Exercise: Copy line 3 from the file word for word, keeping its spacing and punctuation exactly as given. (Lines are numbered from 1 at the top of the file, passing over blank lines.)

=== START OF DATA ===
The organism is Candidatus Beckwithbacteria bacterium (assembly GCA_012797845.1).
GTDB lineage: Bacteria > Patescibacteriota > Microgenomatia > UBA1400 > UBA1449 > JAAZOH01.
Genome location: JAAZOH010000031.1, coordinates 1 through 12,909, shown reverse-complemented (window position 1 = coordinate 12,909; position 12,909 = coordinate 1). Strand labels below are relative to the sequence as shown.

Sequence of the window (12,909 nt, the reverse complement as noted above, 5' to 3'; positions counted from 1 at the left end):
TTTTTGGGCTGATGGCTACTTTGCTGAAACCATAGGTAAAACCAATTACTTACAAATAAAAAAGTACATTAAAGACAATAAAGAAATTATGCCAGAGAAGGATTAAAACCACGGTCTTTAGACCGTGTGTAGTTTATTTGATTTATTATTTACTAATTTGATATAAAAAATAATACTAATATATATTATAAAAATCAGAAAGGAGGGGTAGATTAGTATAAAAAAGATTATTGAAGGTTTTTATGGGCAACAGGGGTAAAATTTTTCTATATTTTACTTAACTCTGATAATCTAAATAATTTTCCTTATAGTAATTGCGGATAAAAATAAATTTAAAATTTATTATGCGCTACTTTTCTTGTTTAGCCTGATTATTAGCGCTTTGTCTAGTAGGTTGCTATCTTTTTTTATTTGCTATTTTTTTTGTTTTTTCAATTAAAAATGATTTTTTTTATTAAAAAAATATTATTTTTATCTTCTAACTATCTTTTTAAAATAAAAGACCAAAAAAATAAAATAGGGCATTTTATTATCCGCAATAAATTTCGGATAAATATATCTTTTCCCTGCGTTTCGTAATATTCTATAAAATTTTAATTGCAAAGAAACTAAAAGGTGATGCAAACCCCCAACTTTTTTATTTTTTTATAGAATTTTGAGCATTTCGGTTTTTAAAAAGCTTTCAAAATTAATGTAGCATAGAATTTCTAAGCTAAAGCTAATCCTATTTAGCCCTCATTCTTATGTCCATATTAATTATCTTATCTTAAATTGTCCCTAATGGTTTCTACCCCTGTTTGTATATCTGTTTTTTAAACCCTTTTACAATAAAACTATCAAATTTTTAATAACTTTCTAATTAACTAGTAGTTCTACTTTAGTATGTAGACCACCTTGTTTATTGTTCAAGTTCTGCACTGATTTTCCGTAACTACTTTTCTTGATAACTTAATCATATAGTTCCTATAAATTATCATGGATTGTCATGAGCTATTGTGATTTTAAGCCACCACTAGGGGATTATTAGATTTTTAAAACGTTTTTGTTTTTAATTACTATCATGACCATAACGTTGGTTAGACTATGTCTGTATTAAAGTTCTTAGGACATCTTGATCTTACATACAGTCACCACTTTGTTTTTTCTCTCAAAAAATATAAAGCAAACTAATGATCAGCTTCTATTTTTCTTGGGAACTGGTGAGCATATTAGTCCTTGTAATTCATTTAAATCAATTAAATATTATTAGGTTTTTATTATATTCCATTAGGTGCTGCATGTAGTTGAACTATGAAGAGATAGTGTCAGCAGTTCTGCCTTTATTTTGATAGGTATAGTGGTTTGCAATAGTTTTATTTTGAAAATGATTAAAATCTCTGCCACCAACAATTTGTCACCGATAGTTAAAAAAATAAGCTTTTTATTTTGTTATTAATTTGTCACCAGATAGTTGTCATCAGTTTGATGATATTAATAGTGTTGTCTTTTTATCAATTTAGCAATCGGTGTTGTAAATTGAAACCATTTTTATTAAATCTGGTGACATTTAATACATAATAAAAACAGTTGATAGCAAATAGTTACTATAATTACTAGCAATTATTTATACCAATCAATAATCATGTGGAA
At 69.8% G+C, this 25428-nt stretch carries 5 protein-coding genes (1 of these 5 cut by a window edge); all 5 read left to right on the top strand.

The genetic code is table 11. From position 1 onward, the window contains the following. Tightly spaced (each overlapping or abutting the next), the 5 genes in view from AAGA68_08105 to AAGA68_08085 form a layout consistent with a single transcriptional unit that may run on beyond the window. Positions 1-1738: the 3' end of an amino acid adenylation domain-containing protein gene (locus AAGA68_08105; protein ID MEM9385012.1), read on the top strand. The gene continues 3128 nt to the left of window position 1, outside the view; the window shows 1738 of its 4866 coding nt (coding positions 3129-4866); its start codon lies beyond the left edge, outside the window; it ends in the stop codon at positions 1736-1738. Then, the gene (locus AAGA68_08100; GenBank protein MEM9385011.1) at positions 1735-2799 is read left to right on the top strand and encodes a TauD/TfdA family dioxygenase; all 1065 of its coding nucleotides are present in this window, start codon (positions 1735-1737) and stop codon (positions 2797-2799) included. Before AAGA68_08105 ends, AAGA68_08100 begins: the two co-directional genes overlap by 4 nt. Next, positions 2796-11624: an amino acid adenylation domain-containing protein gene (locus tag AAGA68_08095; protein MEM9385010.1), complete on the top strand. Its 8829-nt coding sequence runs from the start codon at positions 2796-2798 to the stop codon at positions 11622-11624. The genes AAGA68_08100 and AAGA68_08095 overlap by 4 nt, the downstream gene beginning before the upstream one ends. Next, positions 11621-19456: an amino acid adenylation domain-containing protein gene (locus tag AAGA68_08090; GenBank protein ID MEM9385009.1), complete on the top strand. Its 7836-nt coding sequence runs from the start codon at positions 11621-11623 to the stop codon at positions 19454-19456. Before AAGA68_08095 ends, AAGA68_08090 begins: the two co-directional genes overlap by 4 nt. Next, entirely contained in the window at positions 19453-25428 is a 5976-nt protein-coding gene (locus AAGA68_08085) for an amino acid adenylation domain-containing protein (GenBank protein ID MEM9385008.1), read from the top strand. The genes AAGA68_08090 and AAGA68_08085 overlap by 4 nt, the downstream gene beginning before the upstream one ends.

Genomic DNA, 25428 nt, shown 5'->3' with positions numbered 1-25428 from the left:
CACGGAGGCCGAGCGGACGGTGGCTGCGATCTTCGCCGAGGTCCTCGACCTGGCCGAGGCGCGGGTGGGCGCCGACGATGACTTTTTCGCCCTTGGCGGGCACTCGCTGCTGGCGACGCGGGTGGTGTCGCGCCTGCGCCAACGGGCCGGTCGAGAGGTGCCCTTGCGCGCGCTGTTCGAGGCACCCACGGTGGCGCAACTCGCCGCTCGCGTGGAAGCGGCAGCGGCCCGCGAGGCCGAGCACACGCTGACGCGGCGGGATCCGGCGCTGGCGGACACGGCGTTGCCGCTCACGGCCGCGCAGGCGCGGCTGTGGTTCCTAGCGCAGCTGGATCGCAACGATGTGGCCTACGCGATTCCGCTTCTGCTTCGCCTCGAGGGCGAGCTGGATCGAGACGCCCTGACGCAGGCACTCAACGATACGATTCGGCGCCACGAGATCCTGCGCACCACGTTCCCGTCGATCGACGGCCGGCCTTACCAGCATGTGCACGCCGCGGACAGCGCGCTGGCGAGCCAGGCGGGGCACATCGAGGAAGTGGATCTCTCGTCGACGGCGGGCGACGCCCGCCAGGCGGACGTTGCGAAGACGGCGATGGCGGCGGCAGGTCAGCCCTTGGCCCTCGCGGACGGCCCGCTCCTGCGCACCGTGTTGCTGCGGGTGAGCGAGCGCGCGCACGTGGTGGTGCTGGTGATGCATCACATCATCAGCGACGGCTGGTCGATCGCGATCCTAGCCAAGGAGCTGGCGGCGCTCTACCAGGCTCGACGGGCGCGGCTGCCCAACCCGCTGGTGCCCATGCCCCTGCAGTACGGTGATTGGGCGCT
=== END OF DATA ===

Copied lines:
Genome location: JAAZOH010000031.1, coordinates 1 through 12,909, shown reverse-complemented (window position 1 = coordinate 12,909; position 12,909 = coordinate 1). Strand labels below are relative to the sequence as shown.